New Patients - Consulation and Treatment


What should I expect from a consultation and treatment?

At the time of an initial assessment osteopaths aim to diagnose the presenting problem and gain an understanding of the underlying reasons for it. Once these reasons are appreciated it is easier to devise ways of avoiding relapses or reoccurrences. I will share this information with you as improved understanding will enable you to play your part in getting the best from treatment. As well as involving osteopathic manipulation your treatment plan may include advice on posture, diet, lifestyle or stress, if these are contributing to your problem. Osteopaths generally compile an informal programme for your recovery so that you understand what to do in your daily life and when to return for treatment if this is needed. What to do at home, sport and leisure can greatly affect your progress and your part in this treatment is just as important as that of my treatment. Usually treatment is pleasant and rarely painful.

The assessment itself is usually divided into 3 parts:

Firstly I will take a history of your problem as it presents and as you wish to describe it. Questions will be asked about the nature of the pain and how it affects your life and patients are sometimes surprised by the extent to which osteopaths need to know about the range and extent of activities they perform in working and personal life. The osteopath will also need to know about wider issues relating to your present and past general health as this can be relevant to conditions which may mimic mechanical pain.

Following the history it is necessary to examine you and for this it is usually necessary for you to undress to reveal at least the affected area. This is so that you can be examined, but also so that it can be considered in relation to your posture and bodily function as a whole. Once the history and examination has been carried out I will generally have decided what is at fault and what i intends to do about it. I will inform you of this, any further investigations needed and why and what should happen if the initial plan does not deliver the intended results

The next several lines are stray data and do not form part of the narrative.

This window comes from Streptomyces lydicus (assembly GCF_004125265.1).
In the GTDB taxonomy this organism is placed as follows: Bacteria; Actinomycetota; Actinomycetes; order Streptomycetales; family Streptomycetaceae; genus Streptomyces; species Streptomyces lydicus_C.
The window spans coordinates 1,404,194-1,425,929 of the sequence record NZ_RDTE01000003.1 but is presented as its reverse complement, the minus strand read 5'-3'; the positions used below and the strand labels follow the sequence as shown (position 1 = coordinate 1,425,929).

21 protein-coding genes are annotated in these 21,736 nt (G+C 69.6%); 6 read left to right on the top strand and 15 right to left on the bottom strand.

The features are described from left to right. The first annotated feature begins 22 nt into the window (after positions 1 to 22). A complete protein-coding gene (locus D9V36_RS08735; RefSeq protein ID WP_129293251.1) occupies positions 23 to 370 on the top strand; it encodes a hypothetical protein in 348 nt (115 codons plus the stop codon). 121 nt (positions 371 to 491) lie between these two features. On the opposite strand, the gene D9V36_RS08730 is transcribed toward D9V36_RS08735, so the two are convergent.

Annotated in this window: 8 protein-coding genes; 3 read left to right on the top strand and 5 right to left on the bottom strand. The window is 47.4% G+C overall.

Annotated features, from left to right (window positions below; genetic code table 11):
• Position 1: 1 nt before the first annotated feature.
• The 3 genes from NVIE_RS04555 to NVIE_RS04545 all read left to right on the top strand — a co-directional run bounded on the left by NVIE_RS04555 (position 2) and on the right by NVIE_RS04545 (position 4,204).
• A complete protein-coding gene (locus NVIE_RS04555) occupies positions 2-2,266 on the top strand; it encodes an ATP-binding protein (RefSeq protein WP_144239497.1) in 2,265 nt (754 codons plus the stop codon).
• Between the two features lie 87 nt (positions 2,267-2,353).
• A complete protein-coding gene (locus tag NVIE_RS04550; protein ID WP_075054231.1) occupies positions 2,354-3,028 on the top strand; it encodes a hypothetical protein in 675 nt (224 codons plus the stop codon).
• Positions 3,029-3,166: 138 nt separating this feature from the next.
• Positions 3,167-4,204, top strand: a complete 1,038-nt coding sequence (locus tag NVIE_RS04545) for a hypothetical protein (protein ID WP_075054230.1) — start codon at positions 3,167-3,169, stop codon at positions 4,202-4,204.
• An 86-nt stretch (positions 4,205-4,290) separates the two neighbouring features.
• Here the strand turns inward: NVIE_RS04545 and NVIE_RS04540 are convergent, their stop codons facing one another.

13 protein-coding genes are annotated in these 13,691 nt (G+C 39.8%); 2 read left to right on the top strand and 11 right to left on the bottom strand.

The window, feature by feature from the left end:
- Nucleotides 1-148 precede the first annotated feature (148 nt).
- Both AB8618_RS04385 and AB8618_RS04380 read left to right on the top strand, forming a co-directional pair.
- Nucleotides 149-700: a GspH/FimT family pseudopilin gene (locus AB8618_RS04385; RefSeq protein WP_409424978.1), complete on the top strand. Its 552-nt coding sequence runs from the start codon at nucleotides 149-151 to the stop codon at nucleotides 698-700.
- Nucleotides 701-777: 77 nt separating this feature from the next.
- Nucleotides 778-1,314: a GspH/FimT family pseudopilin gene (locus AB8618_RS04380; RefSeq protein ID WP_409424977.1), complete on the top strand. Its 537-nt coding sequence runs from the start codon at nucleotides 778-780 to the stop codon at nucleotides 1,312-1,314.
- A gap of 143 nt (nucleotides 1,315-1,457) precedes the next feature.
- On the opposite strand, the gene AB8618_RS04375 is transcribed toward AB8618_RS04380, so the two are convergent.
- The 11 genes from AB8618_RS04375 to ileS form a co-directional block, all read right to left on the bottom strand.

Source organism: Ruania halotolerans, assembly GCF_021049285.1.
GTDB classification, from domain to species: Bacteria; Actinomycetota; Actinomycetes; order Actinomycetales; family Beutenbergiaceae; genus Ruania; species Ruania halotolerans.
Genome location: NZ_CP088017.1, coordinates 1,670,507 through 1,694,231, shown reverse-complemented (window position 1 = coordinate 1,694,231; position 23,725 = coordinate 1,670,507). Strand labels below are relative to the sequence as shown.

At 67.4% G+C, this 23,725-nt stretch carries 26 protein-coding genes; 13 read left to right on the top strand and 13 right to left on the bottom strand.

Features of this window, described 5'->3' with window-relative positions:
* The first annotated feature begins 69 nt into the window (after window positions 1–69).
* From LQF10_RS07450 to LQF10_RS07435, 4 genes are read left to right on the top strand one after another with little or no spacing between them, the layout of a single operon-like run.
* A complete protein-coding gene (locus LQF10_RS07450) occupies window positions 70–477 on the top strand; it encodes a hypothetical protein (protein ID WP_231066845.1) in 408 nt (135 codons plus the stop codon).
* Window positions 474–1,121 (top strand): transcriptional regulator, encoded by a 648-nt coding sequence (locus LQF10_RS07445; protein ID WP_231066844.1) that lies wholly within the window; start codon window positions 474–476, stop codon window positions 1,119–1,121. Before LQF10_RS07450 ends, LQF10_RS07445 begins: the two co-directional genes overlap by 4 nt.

In the largest percentage of cases I would expect to move on to treatment at the time of your initial assessment. It is often the case that the flow from history to examination to treatment is almost imperceptible, so that they become as one. I will work on the assumption that when you present with a problem you have come for treatment of that problem and therefore your consent is implied. However I will keep you informed of what I am doing and any significant risks as I proceed. That said, if you have attended for advice only, or at any stage become unhappy in proceeding towards treatment then please make that clear too.

By the end of your initial consultation you should have a good idea of what I think is wrong, the treatment intended, a timescale for treatment and a backup plan in the event that the initial plan is not successful

What happens when I return for follow-up treatment?

The focus of follow-up visits is the treatment itself as distinct from the diagnostic process involved in the first visit. I will ask you to undress in a similar manner to the first visit so that manual treatment can be applied in accordance with the treatment plan outlined at the first visit.

At treatment visits I will ask questions regarding the progress of the patient's pain and ability to undertake certain tasks. The strength (dose) of the treatment may be stepped up or down according to the response and techniques used may vary from one visit to another. I will make notes on each occasion so that the rate of change can be monitored carefully. I will keep you informed of how I think treatment is progressing. I often give patients advice on 'do's and don'ts' so they can avoid factors which might hamper your progress.